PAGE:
James Dansby Swanson was born Feb. 11, 1994 in Kennesaw, Georgia. Swanson played college baseball at Vanderbilt. He was the first player taken in the 2015 MLB draft, by Arizona. The Braves acquired Swanson from the Diamondbacks on Dec. 9, 2015, in the Shelby Miller trade. The Braves also acquired Ender Inciarte. Swanson, who played at Marietta High School in metro Atlanta, made his major league debut Aug. 17, 2016. Swanson was 2-for-4 in that debut against the Twins. His first hit was a single off Kyle Gi

These Braves don’t carry burden of postseasons past

These Braves shouldn’t have to carry the weight of their predecessors who faded in October. It’s easy to forget they weren’t even supposed to be here this soon. The Braves came out of nowhere to win the National League East title last year. They weren’t favored to win the division this year, but they did it again. 

The Braves will decide the NL Division Series against the Cardinals on Wednesday at SunTrust Park. This Game 5 has nothing to do with old Braves teams that couldn’t get it done. This is a new Braves era.  

“I say we haven't won one in a year, as far as I'm concerned,” Braves manager Brian Snitker said Tuesday. 

That’s the proper way to look at it. Only three current Braves players were around when the team lost to the Dodgers in the 2013 NLDS. Half the players in the Braves lineup weren’t on the 2018 postseason roster and neither were two of the starting pitchers and the top two relievers. 

The Braves weren’t ready for the Dodgers last October, but that was no surprise. The 2019 Braves aren’t carrying psychological scars from postseasons past, even if it sometimes seems as if others want it to be true. Throughout this series the Braves have parried questions about bygone teams who came up short in October. 

There are the eight consecutive Braves losses in a playoff series (nine if you count the 2012 wild-card game, which you shouldn’t because a one-game baseball playoff is dumb). They’ve lost seven consecutive times in the NLDS, including three times when they were the higher seed. Five of those eight series ended with the Braves watching the visitors celebrate on their field. The Braves have lost three consecutive series that went to the final game.  

Game 5 of the NLDS checks all those boxes for the Braves. Those circumstances explain the angst among their fatalistic fans. The Game 4 loss in St. Louis also didn’t help matters. 

The Braves left the bases loaded twice and were 0-for-9 with runners in scoring position. The Cardinals tied the score with a broken-bat double and a weak liner off Freddie Freeman’s glove, then won it in the 10th inning. Once again, bad things happened to the Braves when they were on the cusp of something good.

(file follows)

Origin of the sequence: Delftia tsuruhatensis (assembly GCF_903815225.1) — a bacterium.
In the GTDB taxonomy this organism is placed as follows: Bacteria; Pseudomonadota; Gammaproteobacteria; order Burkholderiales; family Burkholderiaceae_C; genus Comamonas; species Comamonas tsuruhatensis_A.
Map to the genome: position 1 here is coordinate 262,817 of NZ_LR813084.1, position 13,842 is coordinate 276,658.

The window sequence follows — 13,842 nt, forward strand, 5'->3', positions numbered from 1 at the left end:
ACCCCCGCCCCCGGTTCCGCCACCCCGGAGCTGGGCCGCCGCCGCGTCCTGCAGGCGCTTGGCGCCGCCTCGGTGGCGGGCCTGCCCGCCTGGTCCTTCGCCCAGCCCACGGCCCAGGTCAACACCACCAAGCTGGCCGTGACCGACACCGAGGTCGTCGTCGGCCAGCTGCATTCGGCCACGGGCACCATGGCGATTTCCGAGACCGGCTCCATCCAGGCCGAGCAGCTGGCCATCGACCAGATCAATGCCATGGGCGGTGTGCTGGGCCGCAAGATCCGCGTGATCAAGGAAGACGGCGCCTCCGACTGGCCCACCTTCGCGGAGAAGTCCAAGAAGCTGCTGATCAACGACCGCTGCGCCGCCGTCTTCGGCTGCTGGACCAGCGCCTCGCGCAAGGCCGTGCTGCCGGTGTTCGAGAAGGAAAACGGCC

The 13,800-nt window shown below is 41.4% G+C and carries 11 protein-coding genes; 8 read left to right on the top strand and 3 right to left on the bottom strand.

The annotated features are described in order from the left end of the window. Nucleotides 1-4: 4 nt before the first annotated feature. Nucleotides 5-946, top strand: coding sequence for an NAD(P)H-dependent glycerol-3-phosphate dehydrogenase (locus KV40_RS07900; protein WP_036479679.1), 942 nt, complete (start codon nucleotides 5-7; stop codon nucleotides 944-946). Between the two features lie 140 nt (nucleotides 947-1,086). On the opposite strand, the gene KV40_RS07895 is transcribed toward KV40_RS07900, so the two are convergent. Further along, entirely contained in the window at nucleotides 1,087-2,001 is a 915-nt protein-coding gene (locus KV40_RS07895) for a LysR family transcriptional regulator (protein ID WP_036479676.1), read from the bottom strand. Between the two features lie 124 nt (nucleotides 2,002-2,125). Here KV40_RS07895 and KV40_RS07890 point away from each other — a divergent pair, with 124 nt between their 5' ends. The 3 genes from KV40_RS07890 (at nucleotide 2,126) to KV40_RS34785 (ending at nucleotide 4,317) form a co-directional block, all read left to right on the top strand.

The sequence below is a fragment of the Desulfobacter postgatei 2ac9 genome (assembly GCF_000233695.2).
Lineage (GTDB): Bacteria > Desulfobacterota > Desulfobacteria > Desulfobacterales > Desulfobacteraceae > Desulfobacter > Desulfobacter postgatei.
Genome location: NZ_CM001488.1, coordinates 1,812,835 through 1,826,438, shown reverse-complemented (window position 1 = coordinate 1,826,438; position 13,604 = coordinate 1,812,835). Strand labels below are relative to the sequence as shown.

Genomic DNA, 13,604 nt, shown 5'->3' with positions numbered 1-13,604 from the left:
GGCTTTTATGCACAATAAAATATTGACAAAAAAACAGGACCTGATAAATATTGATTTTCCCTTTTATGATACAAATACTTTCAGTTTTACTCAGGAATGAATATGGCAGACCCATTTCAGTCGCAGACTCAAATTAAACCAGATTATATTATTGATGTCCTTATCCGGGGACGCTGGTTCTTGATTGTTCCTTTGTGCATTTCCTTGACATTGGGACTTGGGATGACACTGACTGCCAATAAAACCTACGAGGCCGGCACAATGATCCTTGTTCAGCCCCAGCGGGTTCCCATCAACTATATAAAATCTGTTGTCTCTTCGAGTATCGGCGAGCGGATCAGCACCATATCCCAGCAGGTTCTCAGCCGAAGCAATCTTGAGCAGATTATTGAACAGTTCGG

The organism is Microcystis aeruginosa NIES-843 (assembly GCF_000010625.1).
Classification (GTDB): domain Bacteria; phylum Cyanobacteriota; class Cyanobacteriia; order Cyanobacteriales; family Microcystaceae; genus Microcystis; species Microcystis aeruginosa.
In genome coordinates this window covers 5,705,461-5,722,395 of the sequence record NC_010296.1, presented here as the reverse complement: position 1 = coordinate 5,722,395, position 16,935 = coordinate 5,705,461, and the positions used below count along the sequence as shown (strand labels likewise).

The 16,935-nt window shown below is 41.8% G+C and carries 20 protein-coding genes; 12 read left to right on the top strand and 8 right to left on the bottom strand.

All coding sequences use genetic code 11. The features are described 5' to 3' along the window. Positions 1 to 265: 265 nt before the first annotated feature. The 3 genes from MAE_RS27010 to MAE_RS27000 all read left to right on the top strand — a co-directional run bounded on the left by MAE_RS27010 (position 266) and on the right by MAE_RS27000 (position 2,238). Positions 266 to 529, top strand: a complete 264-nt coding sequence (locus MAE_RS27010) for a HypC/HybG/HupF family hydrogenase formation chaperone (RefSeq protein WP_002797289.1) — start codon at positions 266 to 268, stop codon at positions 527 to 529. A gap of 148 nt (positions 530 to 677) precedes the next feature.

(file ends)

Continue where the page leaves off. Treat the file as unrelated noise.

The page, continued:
There’s a reason why some Braves fans have leaned into the nihilistic “Barves” nickname for their team. Expect the worst and be pleasantly surprised if it doesn’t happen. 

Surely Braves shortstop Dansby Swanson, who grew up in Marietta, is familiar with this phenomenon. He rightly rejects the idea that past Braves postseasons have anything to do with this one.

“I was just a little kid when that happened,” Swanson said. “History is history. We are in the moment now. We are a completely different, new team. We are going to focus on being the best we can tomorrow.” 

A worry among Braves backers is their team hasn’t been its best against the Cardinals. Offense was supposed to be a big advantage. It hasn’t worked out that way through four games in large part because the middle of the lineup is sagging at the worst possible time. 

Freddie Freeman, Josh Donaldson and Nick Markakis are a combined 7-for-48 in the series. Each player has more strikeouts than hits. They’ve managed only three extra-base hits among them, and two of those were in Game 1. 

Freeman doesn’t have a hit since he smashed a home run during a Braves comeback attempt in Game 1. He grounded into a double play and struck out three times in Game 4. Freeman has looked bad swinging and missing, but insists his struggles are unrelated to the elbow spurs that caused him to skip four games during the final week of the season. 

But Snitker suspects that the elbow is bothering the slugger. 

“He's the type of guy that will come out tomorrow and put everybody on their shoulders and take them for a ride,” Snitker said. 

That would help, obviously, but here’s my optimistic view of Game 5: Freeman doesn’t need to do that for the Braves to win. Acuna and Ozzie Albies have been good at the top of the lineup. Unheralded hitters have carried the Braves to victory, just as they did many times during the season, and it feels as if the their offense will burst wide open if they get anything from the middle of the order. 

If not, the Braves have shown they can beat the Cardinals with pitching. The series was supposed to favor the Cardinals if it came down to that. But the Braves won Games 2 and 3 behind fine starts from Mike Foltynewicz and Mike Soroka. Foltynewicz is back for Game 5 with the knowledge that he’s already bested Cardinals ace Jack Flaherty. 

The Braves have taken a tough opponent to Game 5 while not playing their best. Now they’ll have an electric home crowd for the deciding game of this hotly-contested series. 

“It's been exhausting, I know, when you're a part of it,” Snitker said. “But it's been a heck of a series, both sides. I guess it's only fitting that we're going to be going out there in a winner-take-all type atmosphere tomorrow.” 

That hasn’t worked out for the Braves in the past, but that legacy belongs to those teams. These Braves can put one year of mild playoff disappointment behind them by advancing to the NLCS. What a great way to start a new Braves era.

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About the Author

Michael Cunningham
Michael Cunningham
Michael Cunningham has covered the Hawks and other beats for the AJC since 2010. 
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